I just read the news about Magritte's "Olympia" being stolen in Belgium. The article maintains that the small painting of Magritte's wife has a street value of about 1.1 mill. As if anyone would try to sell the thing -- these sorts of thefts are usually commissioned. But it's odd, in the current version of America, to think of something so romantic and fictionalized as a major art theft actually taking place, anywhere in the world. I expect looting of national treasures in Middle Eastern countries; I expect all sorts of intellectual property hassles and copyright infringement suits and countersuits. I am surprised to hear that guys with guns are still stealing paintings, back in the Old Country (no, not the Old Country Buffet you dipshits). All I can think of is Pierce Brosnan and that actress with the chin -- Renee Russo -- dancing and screwing their way through "The Thomas Crowne Affair." A movie complete with impossibly corny heist scenarios and supermodels with no spoken lines playing master forgers. (And a really enjoyable flick, by the way.)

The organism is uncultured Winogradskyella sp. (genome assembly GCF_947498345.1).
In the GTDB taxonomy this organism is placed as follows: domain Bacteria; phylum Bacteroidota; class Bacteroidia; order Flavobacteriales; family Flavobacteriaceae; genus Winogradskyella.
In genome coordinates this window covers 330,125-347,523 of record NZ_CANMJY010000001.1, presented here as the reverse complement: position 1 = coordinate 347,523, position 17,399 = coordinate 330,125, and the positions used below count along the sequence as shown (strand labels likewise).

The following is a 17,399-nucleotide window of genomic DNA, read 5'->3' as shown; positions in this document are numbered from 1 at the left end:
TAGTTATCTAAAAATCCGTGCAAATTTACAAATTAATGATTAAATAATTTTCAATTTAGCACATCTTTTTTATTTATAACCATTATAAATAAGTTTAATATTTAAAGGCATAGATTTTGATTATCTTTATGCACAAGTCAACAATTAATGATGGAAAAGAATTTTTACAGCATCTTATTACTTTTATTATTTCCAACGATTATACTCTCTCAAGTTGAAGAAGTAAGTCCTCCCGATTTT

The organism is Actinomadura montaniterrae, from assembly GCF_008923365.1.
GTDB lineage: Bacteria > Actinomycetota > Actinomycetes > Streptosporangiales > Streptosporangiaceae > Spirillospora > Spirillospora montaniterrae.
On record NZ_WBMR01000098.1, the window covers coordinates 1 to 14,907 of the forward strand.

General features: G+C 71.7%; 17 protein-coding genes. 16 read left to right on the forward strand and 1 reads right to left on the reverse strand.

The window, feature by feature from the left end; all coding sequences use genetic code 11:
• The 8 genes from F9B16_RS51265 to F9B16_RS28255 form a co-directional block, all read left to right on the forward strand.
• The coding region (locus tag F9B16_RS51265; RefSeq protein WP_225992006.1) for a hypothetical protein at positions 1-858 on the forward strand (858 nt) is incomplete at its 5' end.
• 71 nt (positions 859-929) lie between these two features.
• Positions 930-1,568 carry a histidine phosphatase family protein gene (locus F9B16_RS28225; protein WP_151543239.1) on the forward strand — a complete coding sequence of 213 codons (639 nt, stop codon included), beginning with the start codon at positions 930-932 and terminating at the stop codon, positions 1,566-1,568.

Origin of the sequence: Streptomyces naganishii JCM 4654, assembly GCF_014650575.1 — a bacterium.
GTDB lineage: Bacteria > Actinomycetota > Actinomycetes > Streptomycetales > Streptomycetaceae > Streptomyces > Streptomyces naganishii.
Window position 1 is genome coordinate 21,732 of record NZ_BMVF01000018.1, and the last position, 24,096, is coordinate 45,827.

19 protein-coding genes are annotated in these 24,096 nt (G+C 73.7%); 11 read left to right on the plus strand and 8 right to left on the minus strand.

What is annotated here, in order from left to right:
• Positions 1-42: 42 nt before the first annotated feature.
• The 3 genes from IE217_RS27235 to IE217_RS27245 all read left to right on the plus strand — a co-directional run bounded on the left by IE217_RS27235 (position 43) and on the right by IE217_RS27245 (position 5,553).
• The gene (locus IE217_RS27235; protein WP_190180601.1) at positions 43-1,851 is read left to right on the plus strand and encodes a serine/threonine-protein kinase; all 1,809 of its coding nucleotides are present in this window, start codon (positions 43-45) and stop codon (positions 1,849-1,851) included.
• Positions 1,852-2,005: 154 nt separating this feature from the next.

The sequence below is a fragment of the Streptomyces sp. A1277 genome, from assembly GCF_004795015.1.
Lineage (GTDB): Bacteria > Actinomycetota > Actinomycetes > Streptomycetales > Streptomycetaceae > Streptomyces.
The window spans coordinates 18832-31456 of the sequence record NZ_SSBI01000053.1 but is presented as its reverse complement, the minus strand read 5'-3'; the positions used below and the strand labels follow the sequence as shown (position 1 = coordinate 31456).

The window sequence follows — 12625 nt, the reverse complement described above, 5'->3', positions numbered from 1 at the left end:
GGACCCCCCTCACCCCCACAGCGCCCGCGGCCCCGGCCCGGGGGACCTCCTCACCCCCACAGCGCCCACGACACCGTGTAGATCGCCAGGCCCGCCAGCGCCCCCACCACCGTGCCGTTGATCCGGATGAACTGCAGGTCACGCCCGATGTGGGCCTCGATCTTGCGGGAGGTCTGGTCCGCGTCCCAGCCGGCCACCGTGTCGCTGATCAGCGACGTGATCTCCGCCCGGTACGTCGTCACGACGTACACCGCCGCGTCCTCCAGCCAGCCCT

Better still, I'm reminded of Paul Simon's great song, the title of which I purloined for this posting. It has a beautiful melody, and it is touching and intimate and had some private significance for Simon when he wrote it. "...were dining with the power elite, when they opened their bedroom door. And what do you think they found hidden away, in the cabinet cold of their hearts? The penguins, the moonglows, the orioles, and the fire sounds..."
Intimacy. On the one hand we have art thieves with guns, and on the other, we have quiet lyrics about aging and loss and art. Somewhere in between...well, not much can be real there. It's not a Newsweek scenario.